Grain production expected to hit 10-year average

POSITIVE YET SCEPTICAL: Grain Producers SA chief executive Brad Perry said the predicted figures for the 2024-25 grain production season would depend on winter rainfall. Picture: FILE

DESPITE a recent spat of dry conditions, the 2024-25 grain season is expected to reach a total of 8.5 million tonnes as seeding begins.

The total figure indicated it would be close to the 10-year average for grain production, which was due to the anticipated reduction in pasture area for sheep production.

The statistics came from the Crop and Pasture Report – Seeding Intensions which was produced by the Department of Primary Industries and Regions South Australia (PIRSA).

Grain Producers SA (GPSA) chief executive officer Brad Perry said the report estimates may be “understated or overstated” which depended on the amount of winter rainfall for grain producers to begin seed germination.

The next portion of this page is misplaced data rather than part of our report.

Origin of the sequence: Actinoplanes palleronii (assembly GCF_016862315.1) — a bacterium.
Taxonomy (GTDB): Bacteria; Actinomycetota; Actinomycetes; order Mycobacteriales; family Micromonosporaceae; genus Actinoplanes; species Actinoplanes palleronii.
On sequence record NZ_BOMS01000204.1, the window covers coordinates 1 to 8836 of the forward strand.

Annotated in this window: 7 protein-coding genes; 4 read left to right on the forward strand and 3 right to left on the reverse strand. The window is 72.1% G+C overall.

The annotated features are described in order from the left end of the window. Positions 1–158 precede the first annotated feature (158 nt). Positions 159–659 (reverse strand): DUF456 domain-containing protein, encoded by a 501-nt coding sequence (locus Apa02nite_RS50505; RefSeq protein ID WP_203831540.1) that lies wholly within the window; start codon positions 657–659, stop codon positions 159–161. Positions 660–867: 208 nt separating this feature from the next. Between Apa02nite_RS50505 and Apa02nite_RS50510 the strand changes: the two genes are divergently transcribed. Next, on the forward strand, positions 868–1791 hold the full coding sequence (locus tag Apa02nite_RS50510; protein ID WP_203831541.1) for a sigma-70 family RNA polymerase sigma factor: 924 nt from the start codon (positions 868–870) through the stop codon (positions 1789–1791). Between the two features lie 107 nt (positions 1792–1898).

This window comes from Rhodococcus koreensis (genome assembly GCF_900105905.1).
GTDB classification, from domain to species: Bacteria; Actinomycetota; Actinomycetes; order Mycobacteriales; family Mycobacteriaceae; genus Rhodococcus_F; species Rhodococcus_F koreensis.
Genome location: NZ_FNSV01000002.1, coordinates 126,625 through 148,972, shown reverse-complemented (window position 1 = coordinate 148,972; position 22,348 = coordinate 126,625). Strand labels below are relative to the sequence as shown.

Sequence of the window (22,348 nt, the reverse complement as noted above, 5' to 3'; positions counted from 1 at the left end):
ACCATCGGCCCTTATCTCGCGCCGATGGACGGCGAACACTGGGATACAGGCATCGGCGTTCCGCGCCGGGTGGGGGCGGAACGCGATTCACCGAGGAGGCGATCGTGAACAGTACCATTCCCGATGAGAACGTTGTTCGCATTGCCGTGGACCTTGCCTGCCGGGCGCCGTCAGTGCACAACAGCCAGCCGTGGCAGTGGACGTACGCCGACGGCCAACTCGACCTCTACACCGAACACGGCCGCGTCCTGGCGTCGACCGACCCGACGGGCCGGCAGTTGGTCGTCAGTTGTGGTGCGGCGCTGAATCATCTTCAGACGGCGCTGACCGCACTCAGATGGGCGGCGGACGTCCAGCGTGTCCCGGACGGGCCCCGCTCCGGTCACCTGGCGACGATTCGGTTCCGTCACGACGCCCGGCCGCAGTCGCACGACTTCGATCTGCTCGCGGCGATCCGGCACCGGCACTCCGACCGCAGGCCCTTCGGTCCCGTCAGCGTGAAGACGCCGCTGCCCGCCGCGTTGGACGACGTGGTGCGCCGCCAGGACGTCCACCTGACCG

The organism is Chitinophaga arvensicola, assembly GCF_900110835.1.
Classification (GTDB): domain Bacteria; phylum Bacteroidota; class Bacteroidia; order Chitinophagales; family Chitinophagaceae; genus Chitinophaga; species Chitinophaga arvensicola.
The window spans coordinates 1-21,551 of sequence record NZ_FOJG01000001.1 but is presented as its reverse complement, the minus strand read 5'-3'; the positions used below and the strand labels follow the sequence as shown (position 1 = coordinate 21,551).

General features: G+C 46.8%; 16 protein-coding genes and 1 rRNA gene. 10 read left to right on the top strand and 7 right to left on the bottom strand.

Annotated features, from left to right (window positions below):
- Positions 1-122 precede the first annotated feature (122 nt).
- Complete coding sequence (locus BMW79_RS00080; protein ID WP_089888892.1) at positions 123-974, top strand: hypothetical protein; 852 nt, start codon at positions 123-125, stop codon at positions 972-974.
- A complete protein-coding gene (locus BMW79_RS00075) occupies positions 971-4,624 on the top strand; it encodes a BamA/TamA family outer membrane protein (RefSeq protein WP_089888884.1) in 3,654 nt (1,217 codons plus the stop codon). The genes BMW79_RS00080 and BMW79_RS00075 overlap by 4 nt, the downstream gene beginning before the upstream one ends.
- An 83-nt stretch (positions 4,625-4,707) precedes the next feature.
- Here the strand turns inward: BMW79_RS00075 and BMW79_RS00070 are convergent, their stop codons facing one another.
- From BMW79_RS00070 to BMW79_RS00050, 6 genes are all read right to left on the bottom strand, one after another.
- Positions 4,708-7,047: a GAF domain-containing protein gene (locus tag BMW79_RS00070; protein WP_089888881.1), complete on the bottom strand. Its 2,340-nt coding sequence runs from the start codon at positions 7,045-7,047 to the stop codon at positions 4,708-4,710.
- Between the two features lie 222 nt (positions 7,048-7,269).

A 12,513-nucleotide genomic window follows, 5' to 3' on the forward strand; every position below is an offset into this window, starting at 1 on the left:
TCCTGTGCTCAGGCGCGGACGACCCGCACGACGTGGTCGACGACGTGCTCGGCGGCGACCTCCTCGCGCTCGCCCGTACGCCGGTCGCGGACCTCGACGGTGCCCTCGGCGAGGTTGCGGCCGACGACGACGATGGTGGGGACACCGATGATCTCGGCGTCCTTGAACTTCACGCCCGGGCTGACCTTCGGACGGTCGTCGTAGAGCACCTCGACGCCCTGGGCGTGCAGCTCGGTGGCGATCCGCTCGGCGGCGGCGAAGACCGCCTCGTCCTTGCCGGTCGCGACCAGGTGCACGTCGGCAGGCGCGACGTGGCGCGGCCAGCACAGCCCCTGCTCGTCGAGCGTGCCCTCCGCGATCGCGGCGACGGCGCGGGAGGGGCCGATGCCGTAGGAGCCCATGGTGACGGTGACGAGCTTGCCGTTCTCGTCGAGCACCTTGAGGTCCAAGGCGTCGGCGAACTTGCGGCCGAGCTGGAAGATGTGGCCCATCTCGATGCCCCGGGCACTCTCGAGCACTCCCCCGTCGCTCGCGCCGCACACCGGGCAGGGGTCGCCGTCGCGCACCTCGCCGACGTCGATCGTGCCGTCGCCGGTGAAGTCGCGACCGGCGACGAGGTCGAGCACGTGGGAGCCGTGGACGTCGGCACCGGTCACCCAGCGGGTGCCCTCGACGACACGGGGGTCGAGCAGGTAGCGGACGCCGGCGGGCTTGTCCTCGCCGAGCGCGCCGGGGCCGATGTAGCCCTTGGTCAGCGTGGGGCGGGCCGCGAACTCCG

“A recent GPSA survey showed more than 60 per cent of grain producers sowed in April or earlier and there’s no doubt that for many growers, original plans on what to sow may have changed due to the dry start, particularly for canola,” Mr Perry said.

“Grain producers remain hopeful of a saturating rain in the coming weeks to really kick the season off and we are still anticipating strong returns if that occurs.”

Seeding intention for lentil production has seen a 38 per cent increase across the state, while there have been noticeable reductions in the planned sowing of chickpeas, field peas and lupins.

Additionally, there has been a gradual reduction in barley area with a corresponding increase in wheat area.

Expectations are consistent for the area sown to hay.